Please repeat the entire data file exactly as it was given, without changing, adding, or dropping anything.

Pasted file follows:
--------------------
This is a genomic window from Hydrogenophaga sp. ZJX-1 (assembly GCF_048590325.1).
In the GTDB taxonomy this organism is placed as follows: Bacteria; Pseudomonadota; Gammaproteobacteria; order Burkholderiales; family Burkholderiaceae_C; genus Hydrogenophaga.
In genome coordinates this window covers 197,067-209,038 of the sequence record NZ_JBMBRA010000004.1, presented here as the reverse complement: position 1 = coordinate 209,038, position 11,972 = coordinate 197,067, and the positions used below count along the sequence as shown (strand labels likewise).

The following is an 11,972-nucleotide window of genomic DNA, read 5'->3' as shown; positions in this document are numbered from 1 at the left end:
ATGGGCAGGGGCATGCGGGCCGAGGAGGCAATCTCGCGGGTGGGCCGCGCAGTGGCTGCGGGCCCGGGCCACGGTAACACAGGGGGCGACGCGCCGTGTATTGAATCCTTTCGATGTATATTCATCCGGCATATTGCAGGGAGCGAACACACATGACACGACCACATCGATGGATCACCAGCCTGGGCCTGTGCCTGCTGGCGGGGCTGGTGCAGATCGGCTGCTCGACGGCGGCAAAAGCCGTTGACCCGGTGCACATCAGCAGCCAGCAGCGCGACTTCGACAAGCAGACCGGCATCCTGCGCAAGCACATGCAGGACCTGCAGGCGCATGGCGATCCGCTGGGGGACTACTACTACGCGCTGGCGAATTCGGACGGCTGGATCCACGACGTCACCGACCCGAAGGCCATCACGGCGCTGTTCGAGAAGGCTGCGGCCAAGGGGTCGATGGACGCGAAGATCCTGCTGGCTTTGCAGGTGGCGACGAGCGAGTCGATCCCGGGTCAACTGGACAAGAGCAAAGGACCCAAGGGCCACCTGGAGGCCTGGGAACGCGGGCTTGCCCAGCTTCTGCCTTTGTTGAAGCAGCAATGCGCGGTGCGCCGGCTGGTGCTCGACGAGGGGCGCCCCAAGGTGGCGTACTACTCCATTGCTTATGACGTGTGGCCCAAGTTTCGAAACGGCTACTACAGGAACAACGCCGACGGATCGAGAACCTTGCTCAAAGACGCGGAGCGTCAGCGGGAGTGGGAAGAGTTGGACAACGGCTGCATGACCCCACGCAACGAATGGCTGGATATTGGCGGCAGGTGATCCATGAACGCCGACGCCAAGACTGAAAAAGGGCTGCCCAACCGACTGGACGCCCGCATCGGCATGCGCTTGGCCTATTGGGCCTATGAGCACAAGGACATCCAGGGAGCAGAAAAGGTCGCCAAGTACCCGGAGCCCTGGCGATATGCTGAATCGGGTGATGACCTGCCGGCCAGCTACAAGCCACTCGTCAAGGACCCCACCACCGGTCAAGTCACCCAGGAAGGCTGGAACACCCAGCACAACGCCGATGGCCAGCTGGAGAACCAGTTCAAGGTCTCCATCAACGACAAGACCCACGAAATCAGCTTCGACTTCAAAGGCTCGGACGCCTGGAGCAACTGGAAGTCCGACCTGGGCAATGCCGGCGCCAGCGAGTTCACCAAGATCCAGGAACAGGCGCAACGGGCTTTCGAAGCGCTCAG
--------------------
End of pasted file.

This is a genomic window from Hydrogenophaga sp. ZJX-1 (assembly GCF_048590325.1).
In the GTDB taxonomy this organism is placed as follows: Bacteria; Pseudomonadota; Gammaproteobacteria; order Burkholderiales; family Burkholderiaceae_C; genus Hydrogenophaga.
In genome coordinates this window covers 197,067-209,038 of the sequence record NZ_JBMBRA010000004.1, presented here as the reverse complement: position 1 = coordinate 209,038, position 11,972 = coordinate 197,067, and the positions used below count along the sequence as shown (strand labels likewise).

The following is an 11,972-nucleotide window of genomic DNA, read 5'->3' as shown; positions in this document are numbered from 1 at the left end:
ATGGGCAGGGGCATGCGGGCCGAGGAGGCAATCTCGCGGGTGGGCCGCGCAGTGGCTGCGGGCCCGGGCCACGGTAACACAGGGGGCGACGCGCCGTGTATTGAATCCTTTCGATGTATATTCATCCGGCATATTGCAGGGAGCGAACACACATGACACGACCACATCGATGGATCACCAGCCTGGGCCTGTGCCTGCTGGCGGGGCTGGTGCAGATCGGCTGCTCGACGGCGGCAAAAGCCGTTGACCCGGTGCACATCAGCAGCCAGCAGCGCGACTTCGACAAGCAGACCGGCATCCTGCGCAAGCACATGCAGGACCTGCAGGCGCATGGCGATCCGCTGGGGGACTACTACTACGCGCTGGCGAATTCGGACGGCTGGATCCACGACGTCACCGACCCGAAGGCCATCACGGCGCTGTTCGAGAAGGCTGCGGCCAAGGGGTCGATGGACGCGAAGATCCTGCTGGCTTTGCAGGTGGCGACGAGCGAGTCGATCCCGGGTCAACTGGACAAGAGCAAAGGACCCAAGGGCCACCTGGAGGCCTGGGAACGCGGGCTTGCCCAGCTTCTGCCTTTGTTGAAGCAGCAATGCGCGGTGCGCCGGCTGGTGCTCGACGAGGGGCGCCCCAAGGTGGCGTACTACTCCATTGCTTATGACGTGTGGCCCAAGTTTCGAAACGGCTACTACAGGAACAACGCCGACGGATCGAGAACCTTGCTCAAAGACGCGGAGCGTCAGCGGGAGTGGGAAGAGTTGGACAACGGCTGCATGACCCCACGCAACGAATGGCTGGATATTGGCGGCAGGTGATCCATGAACGCCGACGCCAAGACTGAAAAAGGGCTGCCCAACCGACTGGACGCCCGCATCGGCATGCGCTTGGCCTATTGGGCCTATGAGCACAAGGACATCCAGGGAGCAGAAAAGGTCGCCAAGTACCCGGAGCCCTGGCGATATGCTGAATCGGGTGATGACCTGCCGGCCAGCTACAAGCCACTCGTCAAGGACCCCACCACCGGTCAAGTCACCCAGGAAGGCTGGAACACCCAGCACAACGCCGATGGCCAGCTGGAGAACCAGTTCAAGGTCTCCATCAACGACAAGACCCACGAAATCAGCTTCGACTTCAAAGGCTCGGACGCCTGGAGCAACTGGAAGTCCGACCTGGGCAATGCCGGCGCCAGCGAGTTCACCAAGATCCAGGAACAGGCGCAACGGGCTTTCGAAGCGCTCAG